Steller Sea Lions

Steller sea lions (Eumetopias jubatus) were once abundant and commonly seen at Point Lobos as recently as the 1950’s. Nowadays, sighting a Steller is noteworthy. Fall and winter is the most likely time for this occasional visitor to appear mixed in among the California sea lions on the Sea Lion Rocks. The two species might be confused with one another because they share many physical characteristics. Both have long front flippers and rotating hind flippers enabling them to “walk” on land. Both have ear flaps and both are noisy, although an experienced listener can distinguish between the two “languages.”  Searching from Sea Lion Point for a Steller requires binoculars in order to see the distinction between the two species. 

As you can see in this photo of both Steller and California sea lions, Stellers are much larger and lighter in color, ranging from light tan to reddish brown. They have a blunt face and a boxy, bear-like head. Adult male Stellers have a bulky build and a very thick neck with longer fur that resembles a lion's mane.  Males can grow to 11 feet in length and weigh almost 2,500 pounds. The smaller females can grow to nine feet and weigh 1,000 pounds.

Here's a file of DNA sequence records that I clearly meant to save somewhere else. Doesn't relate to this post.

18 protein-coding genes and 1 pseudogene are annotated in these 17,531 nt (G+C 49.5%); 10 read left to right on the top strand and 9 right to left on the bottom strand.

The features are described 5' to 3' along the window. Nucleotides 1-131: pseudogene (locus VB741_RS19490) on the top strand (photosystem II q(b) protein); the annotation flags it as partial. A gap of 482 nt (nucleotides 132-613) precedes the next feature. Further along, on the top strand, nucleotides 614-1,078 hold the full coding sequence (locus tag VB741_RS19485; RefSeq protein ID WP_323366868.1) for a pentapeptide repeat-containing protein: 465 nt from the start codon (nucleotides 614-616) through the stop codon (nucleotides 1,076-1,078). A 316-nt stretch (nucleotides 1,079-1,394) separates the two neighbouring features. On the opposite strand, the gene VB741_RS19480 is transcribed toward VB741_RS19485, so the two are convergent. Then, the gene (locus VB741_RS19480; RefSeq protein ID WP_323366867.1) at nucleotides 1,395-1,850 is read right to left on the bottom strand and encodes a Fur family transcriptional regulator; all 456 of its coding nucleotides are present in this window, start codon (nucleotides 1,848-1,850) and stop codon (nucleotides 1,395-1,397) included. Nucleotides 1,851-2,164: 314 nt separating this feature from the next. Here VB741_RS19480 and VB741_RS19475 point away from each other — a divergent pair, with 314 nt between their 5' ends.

Adult males establish and defend breeding territories and form harems. There is a small rookery on Ano Nuevo Island, located offshore from Ano Nuevo State Park (about a 2 hour drive north of Point Lobos). This is the southernmost breeding area for the species. The largest concentration of Steller rookeries is in the Gulf of Alaska and Aleutian Islands.

Since the 1960's, the population of Steller sea lions has declined by at least 50%.  Due to this decline, Steller sea lions are now listed as a federally threatened species.